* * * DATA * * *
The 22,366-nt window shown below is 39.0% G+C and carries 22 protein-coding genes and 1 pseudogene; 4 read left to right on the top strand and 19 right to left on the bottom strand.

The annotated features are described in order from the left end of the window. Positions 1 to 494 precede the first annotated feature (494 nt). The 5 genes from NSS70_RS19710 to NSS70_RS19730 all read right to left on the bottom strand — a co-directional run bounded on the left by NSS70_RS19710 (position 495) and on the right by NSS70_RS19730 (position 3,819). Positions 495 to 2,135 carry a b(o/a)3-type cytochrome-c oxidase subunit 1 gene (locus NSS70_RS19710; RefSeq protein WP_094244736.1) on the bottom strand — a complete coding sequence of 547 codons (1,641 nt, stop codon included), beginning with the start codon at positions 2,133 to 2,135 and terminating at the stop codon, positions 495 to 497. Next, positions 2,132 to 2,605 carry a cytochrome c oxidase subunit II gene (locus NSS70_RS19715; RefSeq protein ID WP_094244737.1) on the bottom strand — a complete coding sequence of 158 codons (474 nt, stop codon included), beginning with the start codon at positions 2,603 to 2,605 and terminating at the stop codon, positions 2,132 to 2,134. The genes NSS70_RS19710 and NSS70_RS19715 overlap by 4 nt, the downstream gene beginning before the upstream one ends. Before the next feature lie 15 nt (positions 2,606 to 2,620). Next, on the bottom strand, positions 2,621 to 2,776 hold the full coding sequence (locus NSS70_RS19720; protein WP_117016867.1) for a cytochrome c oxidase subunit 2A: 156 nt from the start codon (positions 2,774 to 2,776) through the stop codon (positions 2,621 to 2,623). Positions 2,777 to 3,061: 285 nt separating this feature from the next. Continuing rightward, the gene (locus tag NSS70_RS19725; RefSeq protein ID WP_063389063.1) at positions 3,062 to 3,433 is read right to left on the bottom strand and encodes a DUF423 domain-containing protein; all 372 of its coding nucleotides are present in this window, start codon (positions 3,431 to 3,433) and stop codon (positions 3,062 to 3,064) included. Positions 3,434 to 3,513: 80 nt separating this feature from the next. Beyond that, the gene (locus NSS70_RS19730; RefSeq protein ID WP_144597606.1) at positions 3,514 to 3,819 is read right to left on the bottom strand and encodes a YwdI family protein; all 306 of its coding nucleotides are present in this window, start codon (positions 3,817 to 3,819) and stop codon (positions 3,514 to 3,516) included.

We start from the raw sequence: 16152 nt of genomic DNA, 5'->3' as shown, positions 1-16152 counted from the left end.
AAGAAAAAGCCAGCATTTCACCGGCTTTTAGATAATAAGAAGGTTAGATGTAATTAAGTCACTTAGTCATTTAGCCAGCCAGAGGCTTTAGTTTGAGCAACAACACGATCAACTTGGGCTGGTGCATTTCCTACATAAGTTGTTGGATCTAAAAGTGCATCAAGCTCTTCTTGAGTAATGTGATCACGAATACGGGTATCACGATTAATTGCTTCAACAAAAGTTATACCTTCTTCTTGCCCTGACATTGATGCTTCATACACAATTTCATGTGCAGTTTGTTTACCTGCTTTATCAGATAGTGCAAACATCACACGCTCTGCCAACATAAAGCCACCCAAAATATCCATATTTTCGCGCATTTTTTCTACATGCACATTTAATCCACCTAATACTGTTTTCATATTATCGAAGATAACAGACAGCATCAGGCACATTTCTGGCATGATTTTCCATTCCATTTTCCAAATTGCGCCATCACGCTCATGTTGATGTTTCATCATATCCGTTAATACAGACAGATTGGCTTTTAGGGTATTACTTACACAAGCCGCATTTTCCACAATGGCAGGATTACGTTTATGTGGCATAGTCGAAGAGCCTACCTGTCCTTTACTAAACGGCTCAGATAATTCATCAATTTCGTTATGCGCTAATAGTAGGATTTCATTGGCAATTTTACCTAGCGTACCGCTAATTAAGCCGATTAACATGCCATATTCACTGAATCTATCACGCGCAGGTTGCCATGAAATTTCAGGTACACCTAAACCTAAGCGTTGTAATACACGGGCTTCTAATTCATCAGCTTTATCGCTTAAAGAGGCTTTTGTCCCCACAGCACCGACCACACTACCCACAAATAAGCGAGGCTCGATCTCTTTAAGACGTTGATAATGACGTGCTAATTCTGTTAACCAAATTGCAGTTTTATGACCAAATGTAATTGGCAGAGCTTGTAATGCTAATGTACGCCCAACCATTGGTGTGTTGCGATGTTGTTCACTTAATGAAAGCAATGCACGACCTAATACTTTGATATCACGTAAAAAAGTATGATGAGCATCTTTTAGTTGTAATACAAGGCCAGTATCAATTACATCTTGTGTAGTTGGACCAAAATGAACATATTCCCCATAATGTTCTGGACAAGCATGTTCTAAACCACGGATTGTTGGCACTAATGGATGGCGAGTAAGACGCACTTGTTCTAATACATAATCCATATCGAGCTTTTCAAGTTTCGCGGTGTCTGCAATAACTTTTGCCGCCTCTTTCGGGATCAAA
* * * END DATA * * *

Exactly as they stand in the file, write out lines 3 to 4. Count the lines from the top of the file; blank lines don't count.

We start from the raw sequence: 16152 nt of genomic DNA, 5'->3' as shown, positions 1-16152 counted from the left end.
AAGAAAAAGCCAGCATTTCACCGGCTTTTAGATAATAAGAAGGTTAGATGTAATTAAGTCACTTAGTCATTTAGCCAGCCAGAGGCTTTAGTTTGAGCAACAACACGATCAACTTGGGCTGGTGCATTTCCTACATAAGTTGTTGGATCTAAAAGTGCATCAAGCTCTTCTTGAGTAATGTGATCACGAATACGGGTATCACGATTAATTGCTTCAACAAAAGTTATACCTTCTTCTTGCCCTGACATTGATGCTTCATACACAATTTCATGTGCAGTTTGTTTACCTGCTTTATCAGATAGTGCAAACATCACACGCTCTGCCAACATAAAGCCACCCAAAATATCCATATTTTCGCGCATTTTTTCTACATGCACATTTAATCCACCTAATACTGTTTTCATATTATCGAAGATAACAGACAGCATCAGGCACATTTCTGGCATGATTTTCCATTCCATTTTCCAAATTGCGCCATCACGCTCATGTTGATGTTTCATCATATCCGTTAATACAGACAGATTGGCTTTTAGGGTATTACTTACACAAGCCGCATTTTCCACAATGGCAGGATTACGTTTATGTGGCATAGTCGAAGAGCCTACCTGTCCTTTACTAAACGGCTCAGATAATTCATCAATTTCGTTATGCGCTAATAGTAGGATTTCATTGGCAATTTTACCTAGCGTACCGCTAATTAAGCCGATTAACATGCCATATTCACTGAATCTATCACGCGCAGGTTGCCATGAAATTTCAGGTACACCTAAACCTAAGCGTTGTAATACACGGGCTTCTAATTCATCAGCTTTATCGCTTAAAGAGGCTTTTGTCCCCACAGCACCGACCACACTACCCACAAATAAGCGAGGCTCGATCTCTTTAAGACGTTGATAATGACGTGCTAATTCTGTTAACCAAATTGCAGTTTTATGACCAAATGTAATTGGCAGAGCTTGTAATGCTAATGTACGCCCAACCATTGGTGTGTTGCGATGTTGTTCACTTAATGAAAGCAATGCACGACCTAATACTTTGATATCACGTAAAAAAGTATGATGAGCATCTTTTAGTTGTAATACAAGGCCAGTATCAATTACATCTTGTGTAGTTGGACCAAAATGAACATATTCCCCATAATGTTCTGGACAAGCATGTTCTAAACCACGGATTGTTGGCACTAATGGATGGCGAGTAAGACGCACTTGTTCTAATACATAATCCATATCGAGCTTTTCAAGTTTCGCGGTGTCTGCAATAACTTTTGCCGCCTCTTTCGGGATCAAA